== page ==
would, the whole financial machinery of the London
market. They have in view the great deposit banks,
connected by the Clearing House, in intimate relation
with the Bill Market and the Stock Exchange, and
centring in the Bank of England. Outside this
system lie a large number of firms and institutions
of the utmost importance for sound industrial finance,

1 English Banking : Three Lectures at the London School of Economics,
1914, p. 24.


but usually ignored in current discussions, because
these discussions have been almost wholly concerned
with the " banks." We shall have to return to
these outside institutions later. Our present ques-
tion relates to the " banks." What were their
main activities, the chief economic functions to which
their resources were devoted ? Their resources were .
for the most part engaged in the creation and cir-
culation of two great currencies : one national or
domestic, the other international, a world currency.
The first currency is the well-known cheque, or
bankers' money, in which the bulk of our domestic
payments are made ; the second, the still more
widely-known London bill, the great clearing in-
strument of the financial world. The flotation of
these currencies involves the banks in the heaviest
responsibilities, because it is absolutely essential to
keep each at a rigid parity with gold, convertible on
demand. How serious the responsibilities are was
shown to the least expert observer by the events of
August, 1914. Now it is important to notice that
neither of these responsibilities has to be borne to
any important extent by foreign banks. In Europe
generally the note takes the place of the cheque
with us, the cheque currency being relatively small.
The note is, in practice, and generally in law, legal
tender ; and hence the issuing bank is not subject
to the danger of a run due to internal panic. It is
a usual rule that the amount of the issues must not


exceed three times the " cash " held by the banks
of issue ; but this cash reserve is not definitely ear-
marked as issue reserve, as with us, and may carry
other banking liabilities. It is clear, then, that the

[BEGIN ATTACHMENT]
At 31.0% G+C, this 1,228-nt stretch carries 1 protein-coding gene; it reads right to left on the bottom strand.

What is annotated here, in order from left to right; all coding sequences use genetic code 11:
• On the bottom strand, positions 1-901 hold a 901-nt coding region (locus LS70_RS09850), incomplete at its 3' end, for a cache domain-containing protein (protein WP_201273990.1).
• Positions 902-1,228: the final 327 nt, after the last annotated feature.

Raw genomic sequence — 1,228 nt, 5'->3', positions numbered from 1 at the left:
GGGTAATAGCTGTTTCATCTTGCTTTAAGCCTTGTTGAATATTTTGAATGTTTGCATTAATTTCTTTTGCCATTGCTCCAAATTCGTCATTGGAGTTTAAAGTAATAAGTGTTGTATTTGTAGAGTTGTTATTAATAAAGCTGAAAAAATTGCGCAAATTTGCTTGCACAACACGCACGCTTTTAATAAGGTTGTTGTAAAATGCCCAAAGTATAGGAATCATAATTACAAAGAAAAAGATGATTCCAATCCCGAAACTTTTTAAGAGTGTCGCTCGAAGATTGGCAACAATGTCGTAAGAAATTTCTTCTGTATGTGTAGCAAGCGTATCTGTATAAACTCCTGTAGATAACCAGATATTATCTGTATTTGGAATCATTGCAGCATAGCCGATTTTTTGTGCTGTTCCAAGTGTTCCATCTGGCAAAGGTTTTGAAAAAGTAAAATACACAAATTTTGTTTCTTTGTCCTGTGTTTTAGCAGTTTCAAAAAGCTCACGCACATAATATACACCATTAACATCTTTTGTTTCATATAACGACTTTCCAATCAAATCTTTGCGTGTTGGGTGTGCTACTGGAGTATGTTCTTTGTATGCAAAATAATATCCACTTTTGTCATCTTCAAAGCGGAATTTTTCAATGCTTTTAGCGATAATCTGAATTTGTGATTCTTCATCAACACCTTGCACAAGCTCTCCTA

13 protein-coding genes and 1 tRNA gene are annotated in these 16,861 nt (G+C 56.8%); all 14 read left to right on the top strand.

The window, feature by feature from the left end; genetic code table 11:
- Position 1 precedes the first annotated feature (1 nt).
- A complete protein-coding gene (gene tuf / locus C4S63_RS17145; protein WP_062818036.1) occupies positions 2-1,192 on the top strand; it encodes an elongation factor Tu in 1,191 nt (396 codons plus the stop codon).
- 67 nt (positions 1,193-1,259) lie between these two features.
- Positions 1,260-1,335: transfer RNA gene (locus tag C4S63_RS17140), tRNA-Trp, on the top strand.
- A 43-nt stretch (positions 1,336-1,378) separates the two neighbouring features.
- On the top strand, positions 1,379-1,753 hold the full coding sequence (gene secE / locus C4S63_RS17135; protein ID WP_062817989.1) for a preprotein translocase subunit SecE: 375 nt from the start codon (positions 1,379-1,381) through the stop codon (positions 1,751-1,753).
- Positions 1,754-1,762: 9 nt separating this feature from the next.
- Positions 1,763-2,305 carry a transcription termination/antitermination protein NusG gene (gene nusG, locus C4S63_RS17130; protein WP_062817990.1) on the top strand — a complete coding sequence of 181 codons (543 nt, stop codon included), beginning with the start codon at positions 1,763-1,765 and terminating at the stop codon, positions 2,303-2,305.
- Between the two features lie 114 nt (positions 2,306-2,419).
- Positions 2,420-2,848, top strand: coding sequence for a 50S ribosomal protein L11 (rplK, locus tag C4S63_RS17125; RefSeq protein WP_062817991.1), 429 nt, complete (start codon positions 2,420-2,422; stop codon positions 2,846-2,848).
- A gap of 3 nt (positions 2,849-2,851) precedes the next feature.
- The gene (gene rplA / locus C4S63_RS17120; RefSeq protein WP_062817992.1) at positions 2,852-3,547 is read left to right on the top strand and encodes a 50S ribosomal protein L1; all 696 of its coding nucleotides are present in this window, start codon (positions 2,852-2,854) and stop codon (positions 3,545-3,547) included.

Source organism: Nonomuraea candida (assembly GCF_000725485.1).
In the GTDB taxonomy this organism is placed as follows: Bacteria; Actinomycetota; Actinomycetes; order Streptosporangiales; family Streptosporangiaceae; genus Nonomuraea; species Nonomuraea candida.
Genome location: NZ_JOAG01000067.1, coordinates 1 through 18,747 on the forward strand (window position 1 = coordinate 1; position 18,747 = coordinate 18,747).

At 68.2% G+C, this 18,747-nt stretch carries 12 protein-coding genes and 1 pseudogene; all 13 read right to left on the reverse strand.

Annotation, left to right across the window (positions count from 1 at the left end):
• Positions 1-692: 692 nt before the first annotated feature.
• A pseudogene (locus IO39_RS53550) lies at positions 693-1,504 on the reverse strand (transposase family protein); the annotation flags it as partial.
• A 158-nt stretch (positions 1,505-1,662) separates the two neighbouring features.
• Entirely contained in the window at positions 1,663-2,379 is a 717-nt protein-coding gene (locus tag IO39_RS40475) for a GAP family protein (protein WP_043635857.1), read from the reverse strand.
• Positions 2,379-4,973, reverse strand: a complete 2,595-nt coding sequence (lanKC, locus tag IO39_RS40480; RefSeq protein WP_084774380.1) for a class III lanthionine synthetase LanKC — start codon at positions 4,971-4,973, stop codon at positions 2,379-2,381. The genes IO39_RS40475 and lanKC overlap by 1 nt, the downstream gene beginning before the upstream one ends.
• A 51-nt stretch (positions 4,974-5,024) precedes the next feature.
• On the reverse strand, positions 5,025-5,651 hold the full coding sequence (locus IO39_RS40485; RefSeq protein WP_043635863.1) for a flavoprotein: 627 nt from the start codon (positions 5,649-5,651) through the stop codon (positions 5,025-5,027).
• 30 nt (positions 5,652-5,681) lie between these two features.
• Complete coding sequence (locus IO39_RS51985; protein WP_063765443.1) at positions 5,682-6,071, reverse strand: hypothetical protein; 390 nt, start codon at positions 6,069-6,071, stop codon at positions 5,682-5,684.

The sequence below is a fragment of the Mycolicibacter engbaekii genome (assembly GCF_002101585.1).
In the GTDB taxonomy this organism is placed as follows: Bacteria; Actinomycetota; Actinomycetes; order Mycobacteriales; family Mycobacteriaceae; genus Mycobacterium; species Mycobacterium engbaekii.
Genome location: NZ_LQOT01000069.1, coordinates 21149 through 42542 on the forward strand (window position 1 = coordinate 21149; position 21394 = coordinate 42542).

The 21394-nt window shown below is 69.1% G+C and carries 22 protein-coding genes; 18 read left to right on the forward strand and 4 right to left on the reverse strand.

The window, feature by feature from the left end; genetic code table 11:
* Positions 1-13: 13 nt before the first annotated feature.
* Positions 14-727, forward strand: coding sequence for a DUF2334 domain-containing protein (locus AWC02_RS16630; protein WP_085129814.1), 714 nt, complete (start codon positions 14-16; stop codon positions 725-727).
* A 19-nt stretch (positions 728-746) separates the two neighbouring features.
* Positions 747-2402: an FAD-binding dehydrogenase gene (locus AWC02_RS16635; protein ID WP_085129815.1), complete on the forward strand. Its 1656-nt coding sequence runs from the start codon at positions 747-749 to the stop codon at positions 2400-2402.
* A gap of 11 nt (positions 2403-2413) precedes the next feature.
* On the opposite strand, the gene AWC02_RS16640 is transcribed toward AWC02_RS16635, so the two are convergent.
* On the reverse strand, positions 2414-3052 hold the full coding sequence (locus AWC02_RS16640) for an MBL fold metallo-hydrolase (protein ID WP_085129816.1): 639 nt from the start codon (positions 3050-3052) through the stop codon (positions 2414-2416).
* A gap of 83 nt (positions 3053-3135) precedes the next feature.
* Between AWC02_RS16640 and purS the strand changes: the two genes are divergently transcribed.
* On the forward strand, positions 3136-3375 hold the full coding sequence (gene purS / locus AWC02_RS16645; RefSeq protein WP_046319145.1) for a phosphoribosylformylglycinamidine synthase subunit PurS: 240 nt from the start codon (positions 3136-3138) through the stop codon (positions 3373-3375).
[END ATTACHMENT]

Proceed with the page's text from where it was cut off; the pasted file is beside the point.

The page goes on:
Continental banks, in consequence of their compara-
tive freedom from our currency responsibilities, are
better able to turn their attention to other banking

But this is not to condemn the policy by which
English banks have built up these currencies. We
can hardly exaggerate the services thus rendered by
them. They have carried the machinery of remit-
tance to the point of absolute perfection ; it is ex-
tremely convenient, prompt, and costless. Internal
exchange rates, the plague of European countries
even to the end of the eighteenth century, have com-
pletely disappeared in Great Britain since that time. 1
It is possible that improvements may not stop here.
During the war we originated a system of gold deposits
in foreign centres Ottawa, Cape Town, Bombay,
etc. which we may hope to see developed after the
Peace, until, at least within the Empire, external
exchange may also disappear.

Of course, remittance is not in these days the most
important of the services a good banking system is
expected to render. Still, it is very easy to under-

1 They still exist, with small charges, in the United States ; though
the new Federal Reserve Board is promoting measures to abolish them.

For further illustration of this matter, see the letter on Fixed
Exchange, in the Appendix.


rate its value. Remittance was once the merchant's
greatest difficulty. It caused the rise of modern
banking expedients. It would be unfair to overlook
the valuable facilities of our English remittance
service just because it works so smoothly and cheaply
that we rather take it for granted. Both our banking
currencies are of national importance, not only in